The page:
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Eternal High Priest IconWilliam Saladino |

Inspired by Christ

Blessed by the Most Rev. Frank J. Dewane, Bishop of Venice in Florida, at the Installation Mass for the Rev. Casey F. Jones as Pastor of St. Elizabeth Seton Catholic Church, August 22, 2021. The inspiration for our icon is taken from two icons: Christ the Great High Priest and Christ the Pantocrator, both ancient images in iconography.

“It's a beautiful work for a beautiful congregation.”

Fr. Casey JonesPastor, St. Elizabeth Seton

The Details

The face of Our Lord was inspired by Mr. Saladino’s graduate school research on the Shroud of Turin.

Christ is dressed in Latin Rite vestments, the ones worn by our priests during the Mass today. The green color signifies ordinary time, the most prevalent during the liturgical year and compliments the green tones in the church. In fact, you will also find that the blue and red tones compliment the beauty of our stained-glass windows.

The pelican depicted on the chasuble over Christ’s heart represents self-sacrifice. It was believed at one time that a pelican, unable to find food for its young, would pluck their own flesh to feed them, the way Christ feeds and nourishes us with His body and blood in the Eucharist. Therefore, the hymn, Adoro Te Devote, written by St. Thomas Aquinas, refers to Jesus as the ‘Good Pelican,’ pie pellicáne.

The border of the icon contains an altar, our altar in fact, which represents the Mass. It is significant that the steps to the altar are included, three steps representing the Holy Trinity. Steps also convey that the altar, like incense, rises to Heaven.

The two figures in the border are Melchizedek on the left and St. Jean-Baptiste Vianney on the right.

Melchizedek, king of righteousness, was priest and king of Jerusalem. He blessed Abraham and was, in the time of Jesus, considered an ideal priest-king. Melchizedek is mentioned in the New Testament many times to demonstrate that Christ is the fulfilment of God’s promise of salvation that began in Genesis:

Melchizedek, king of Salem, brought out bread and wine.
He was a priest of God Most High. (Gen 14:18)

St. Jean-Baptiste Vianney was a parish priest in Ars, France from 1818 until his death in 1859. He was ardently devoted to the Blessed Virgin Mary and worked tirelessly for all people by hearing confessions for as much as 16 hours a day. His feast day is August 4. It is St. John Vianney whom Pope Benedict XVI, with the announcement of the special Year of the Priest in 2009, declared the Universal Patron of Priests.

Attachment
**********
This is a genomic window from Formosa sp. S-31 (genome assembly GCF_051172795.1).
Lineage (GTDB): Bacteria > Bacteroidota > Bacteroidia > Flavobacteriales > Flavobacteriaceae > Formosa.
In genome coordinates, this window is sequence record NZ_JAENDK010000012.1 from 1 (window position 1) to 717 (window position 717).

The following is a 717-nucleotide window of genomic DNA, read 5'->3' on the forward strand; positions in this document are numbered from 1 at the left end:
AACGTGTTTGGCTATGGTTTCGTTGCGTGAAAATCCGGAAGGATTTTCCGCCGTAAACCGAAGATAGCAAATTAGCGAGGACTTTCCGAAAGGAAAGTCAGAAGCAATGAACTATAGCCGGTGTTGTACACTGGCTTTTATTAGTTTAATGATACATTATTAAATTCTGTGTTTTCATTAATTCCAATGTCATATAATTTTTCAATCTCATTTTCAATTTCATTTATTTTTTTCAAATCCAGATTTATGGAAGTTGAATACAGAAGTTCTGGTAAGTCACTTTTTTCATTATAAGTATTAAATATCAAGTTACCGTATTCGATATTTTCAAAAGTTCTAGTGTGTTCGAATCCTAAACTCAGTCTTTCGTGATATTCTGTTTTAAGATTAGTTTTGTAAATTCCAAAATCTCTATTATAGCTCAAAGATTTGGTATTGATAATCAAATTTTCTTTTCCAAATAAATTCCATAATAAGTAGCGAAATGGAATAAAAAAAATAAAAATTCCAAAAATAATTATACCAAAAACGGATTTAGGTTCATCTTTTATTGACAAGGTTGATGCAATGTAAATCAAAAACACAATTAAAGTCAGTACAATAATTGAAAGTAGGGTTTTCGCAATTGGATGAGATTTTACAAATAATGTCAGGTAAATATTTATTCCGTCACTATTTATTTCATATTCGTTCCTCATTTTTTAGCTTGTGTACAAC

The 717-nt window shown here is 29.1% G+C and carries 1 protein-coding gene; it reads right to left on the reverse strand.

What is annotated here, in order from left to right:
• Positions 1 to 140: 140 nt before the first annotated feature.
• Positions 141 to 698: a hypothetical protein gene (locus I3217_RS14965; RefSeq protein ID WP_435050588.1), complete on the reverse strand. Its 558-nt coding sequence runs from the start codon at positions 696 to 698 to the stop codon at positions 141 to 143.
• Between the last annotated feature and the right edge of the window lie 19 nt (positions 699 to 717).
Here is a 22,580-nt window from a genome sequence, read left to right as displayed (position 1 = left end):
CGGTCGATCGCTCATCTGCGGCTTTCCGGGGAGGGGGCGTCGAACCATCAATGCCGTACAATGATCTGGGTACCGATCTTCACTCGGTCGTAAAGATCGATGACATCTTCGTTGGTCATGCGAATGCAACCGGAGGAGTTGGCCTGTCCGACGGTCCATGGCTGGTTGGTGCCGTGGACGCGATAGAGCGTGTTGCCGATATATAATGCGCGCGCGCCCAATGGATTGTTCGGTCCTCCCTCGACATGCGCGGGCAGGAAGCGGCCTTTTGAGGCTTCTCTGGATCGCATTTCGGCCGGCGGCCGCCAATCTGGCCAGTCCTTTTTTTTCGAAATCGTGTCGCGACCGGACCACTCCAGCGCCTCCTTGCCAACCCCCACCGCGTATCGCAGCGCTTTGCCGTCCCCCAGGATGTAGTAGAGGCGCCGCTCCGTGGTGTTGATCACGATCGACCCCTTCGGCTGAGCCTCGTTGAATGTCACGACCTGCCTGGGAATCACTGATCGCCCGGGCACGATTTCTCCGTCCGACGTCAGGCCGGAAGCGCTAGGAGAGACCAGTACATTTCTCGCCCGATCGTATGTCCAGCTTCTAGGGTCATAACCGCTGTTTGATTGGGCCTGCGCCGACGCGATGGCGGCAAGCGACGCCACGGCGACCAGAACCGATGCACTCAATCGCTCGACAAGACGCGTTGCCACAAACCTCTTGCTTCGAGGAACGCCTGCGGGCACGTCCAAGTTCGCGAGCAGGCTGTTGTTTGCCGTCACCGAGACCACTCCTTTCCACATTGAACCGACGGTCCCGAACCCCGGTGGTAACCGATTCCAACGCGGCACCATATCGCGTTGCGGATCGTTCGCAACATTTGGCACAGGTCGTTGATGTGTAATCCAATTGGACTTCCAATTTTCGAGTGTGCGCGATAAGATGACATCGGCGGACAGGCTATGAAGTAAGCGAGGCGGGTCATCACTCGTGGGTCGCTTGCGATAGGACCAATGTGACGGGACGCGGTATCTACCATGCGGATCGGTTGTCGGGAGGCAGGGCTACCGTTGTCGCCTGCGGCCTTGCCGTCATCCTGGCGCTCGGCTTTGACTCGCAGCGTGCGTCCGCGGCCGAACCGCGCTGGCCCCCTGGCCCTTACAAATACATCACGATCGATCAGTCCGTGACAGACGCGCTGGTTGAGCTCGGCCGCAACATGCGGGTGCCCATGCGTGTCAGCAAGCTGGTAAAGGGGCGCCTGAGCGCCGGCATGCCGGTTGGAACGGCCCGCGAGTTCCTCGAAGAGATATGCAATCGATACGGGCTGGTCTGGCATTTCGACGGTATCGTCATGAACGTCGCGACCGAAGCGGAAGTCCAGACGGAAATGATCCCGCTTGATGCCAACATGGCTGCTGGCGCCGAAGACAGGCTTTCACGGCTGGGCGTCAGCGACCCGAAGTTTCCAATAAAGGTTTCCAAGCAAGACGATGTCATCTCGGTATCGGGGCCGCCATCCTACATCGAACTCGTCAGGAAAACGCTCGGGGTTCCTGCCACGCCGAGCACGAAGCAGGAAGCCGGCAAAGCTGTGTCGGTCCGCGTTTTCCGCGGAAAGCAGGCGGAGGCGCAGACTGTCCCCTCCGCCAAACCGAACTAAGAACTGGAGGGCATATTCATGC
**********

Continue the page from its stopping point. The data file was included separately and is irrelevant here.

The words on the book that Christ is holding are from the Gospel of John, Chapter 10 – The Good Shepherd Discourse:

I am the Good Shepherd (John 10:11)
I know my sheep and they know my voice (John 10:27)
The Good Shepherd lays down His life for His sheep (John 10:11)

On the top of the border are the Greek first and last letters of the name ‘Jesus’ (left) and ‘Christ’ (right).

Around the halo are the Greek symbols for “He Who Is.”

Alpha and Omega, the bottom two symbols, come from the book of Revelations (1:8),

“I am the Alpha and the Omega,” says the Lord God,
“the one who is and who was and who is to come, the almighty.”

Christ’s hand position is the gesture associated with teaching.

Let us pray, always, for our priests!

O God, who for the glory of your majesty and the salvation of the human race, made your Only Begotten Son the Eternal High Priest, grant that, through the outpouring of the Holy Spirit, those whom he has chosen as ministers and stewards of his mysteries may be found faithful in carrying out the ministry they have received.

From the Artist:

An icon is considered a writing not a painting. The drawing process took pace over many weeks and conversations going back and forth with Fr. Casey about the details like the Greek letters styles and meanings.

I am grateful that Fr. Casey gave me this opportunity. I feel that God has given me a special ministry as an artist to spread the gospel. When Fr. Casey told me that the deadline to finish was August 22nd, I felt that was a sign from God to take the commission and do the best possible job because that day would have been my late son John Michael Saladino’s 36th birthday. He is the best artist that I have ever known.

William Saladino |